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Hormone Therapy

Hormones are naturally occurring substances in the body that stimulate the growth of hormone sensitive tissues, such as the breast or prostate gland. When cancer arises in breast or prostate tissue, its growth and spread may be caused by the body's own hormones. Therefore, drugs that block hormone production or change the way hormones work, and/or removal of organs that secrete hormones, such as the ovaries or testicles, are ways of fighting cancer. Hormone therapy, similar to chemotherapy, is a systemic treatment in that it may affect cancer cells throughout the body.

Breast Cancer Hormone Therapies

Tamoxifen (Nolvadex®) is a hormone therapy used to treat breast cancer. It blocks the effects of estrogen on the cancer cells in the breast. However, tamoxifen does not stop the production of estrogen.

Arimidex® (anastrozole) and Femara® (letrozole) prevent estrogen production all together.

Another drug used for recurrent breast cancer is Faslodex®. This drug eliminates the estrogen receptor rather than blocking it, as is the case with tamoxifen, letrozole, or anastrozole. This drug is used following previous antiestrogen therapy. Side effects for fulvestrant include hot flashes, mild nausea, and fatigue.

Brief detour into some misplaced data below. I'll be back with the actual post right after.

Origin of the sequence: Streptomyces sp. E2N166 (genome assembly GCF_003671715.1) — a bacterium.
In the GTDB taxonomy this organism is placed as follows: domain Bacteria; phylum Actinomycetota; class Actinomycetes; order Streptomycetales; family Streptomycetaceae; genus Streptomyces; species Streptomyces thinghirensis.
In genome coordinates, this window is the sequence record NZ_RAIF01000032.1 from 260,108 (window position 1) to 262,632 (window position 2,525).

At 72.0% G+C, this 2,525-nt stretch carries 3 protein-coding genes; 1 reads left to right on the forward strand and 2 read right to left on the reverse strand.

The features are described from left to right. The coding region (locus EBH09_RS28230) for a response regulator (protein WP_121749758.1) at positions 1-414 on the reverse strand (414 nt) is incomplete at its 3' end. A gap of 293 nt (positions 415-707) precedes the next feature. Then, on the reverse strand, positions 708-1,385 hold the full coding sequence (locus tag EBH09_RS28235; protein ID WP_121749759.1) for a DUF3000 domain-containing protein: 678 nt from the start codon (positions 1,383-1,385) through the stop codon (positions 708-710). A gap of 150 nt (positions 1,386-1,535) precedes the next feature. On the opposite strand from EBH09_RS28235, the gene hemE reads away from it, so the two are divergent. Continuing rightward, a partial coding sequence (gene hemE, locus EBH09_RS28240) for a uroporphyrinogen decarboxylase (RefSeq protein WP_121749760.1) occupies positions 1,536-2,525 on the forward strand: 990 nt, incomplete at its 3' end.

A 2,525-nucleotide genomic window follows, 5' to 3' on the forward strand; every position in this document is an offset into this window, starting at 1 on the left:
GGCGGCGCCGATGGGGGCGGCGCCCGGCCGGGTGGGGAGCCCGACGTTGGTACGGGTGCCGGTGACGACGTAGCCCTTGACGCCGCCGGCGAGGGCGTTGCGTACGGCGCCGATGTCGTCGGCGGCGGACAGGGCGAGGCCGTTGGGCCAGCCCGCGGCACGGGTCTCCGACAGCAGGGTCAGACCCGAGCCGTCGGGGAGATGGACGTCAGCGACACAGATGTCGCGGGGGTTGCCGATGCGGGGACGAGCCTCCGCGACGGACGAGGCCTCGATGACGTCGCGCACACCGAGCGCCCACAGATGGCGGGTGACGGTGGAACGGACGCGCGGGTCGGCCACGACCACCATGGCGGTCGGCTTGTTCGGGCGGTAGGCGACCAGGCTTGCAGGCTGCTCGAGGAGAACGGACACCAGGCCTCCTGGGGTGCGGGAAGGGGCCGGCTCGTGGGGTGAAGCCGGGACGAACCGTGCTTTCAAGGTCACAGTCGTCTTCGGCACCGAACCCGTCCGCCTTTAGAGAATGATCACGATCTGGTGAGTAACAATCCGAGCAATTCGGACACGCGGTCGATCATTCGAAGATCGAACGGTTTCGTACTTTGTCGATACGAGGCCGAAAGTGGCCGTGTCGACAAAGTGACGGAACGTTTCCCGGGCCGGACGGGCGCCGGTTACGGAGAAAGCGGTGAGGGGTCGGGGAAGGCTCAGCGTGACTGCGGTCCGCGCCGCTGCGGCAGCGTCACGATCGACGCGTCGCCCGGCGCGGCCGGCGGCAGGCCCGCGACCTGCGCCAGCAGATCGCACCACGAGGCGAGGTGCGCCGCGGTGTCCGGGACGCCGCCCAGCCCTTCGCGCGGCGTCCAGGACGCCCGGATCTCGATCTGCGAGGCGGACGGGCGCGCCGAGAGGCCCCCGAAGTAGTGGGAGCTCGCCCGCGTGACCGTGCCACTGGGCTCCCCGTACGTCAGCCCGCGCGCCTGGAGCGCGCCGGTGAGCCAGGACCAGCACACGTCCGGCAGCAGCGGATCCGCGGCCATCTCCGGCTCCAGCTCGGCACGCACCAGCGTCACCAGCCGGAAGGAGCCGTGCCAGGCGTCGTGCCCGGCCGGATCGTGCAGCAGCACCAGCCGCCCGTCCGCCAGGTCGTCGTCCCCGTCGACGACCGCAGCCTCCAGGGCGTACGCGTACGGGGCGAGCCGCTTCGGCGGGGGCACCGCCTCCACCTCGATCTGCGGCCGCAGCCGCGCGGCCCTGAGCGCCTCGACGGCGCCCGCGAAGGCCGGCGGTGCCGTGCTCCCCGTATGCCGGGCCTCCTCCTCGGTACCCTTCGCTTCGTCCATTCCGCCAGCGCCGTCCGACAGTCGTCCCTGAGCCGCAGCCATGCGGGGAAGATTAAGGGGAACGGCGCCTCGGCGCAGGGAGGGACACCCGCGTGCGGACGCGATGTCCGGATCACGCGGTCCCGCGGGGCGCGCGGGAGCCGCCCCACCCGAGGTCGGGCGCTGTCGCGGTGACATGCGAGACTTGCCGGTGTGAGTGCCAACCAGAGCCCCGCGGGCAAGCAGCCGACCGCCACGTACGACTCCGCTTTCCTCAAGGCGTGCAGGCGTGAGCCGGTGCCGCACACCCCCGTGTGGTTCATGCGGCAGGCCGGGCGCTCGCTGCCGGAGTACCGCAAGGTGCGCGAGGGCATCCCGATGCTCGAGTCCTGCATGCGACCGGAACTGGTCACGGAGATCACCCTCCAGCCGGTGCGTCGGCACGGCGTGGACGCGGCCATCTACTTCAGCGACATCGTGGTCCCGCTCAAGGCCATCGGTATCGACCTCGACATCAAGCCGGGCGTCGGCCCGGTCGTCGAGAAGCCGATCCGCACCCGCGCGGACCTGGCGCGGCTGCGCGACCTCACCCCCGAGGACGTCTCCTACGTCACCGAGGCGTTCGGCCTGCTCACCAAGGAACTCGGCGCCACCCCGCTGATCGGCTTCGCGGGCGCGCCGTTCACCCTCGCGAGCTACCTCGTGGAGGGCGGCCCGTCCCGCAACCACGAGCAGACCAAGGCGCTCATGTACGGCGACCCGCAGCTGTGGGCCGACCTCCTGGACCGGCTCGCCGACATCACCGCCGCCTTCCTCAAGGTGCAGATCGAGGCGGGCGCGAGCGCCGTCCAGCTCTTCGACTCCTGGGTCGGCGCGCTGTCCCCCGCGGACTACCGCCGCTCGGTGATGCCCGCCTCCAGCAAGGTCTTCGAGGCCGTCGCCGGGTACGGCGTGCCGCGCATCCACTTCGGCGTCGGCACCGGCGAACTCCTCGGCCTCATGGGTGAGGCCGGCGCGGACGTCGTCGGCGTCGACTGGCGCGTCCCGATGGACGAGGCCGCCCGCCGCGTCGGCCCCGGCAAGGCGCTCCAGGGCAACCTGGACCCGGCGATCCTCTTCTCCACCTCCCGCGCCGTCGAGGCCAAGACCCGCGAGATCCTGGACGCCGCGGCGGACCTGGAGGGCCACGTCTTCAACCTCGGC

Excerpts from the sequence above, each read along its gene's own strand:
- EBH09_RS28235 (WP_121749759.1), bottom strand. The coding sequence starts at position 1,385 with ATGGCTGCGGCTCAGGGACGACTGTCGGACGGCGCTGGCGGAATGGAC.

Men who have breast cancer may also be treated with tamoxifen. Tamoxifen is currently being studied as a hormone therapy for treatment of other types of cancer.

Prostate Cancer Hormone Therapies

With prostate cancer, there are a variety of hormone therapies that could be used. Male hormones, such as testosterone, stimulate prostate cancer to grow. Hormone therapy is given to help stop hormone production and to block the activity of the male hormones. Hormone therapy can cause a tumor to shrink and the prostate-specific antigen (PSA) levels to decrease.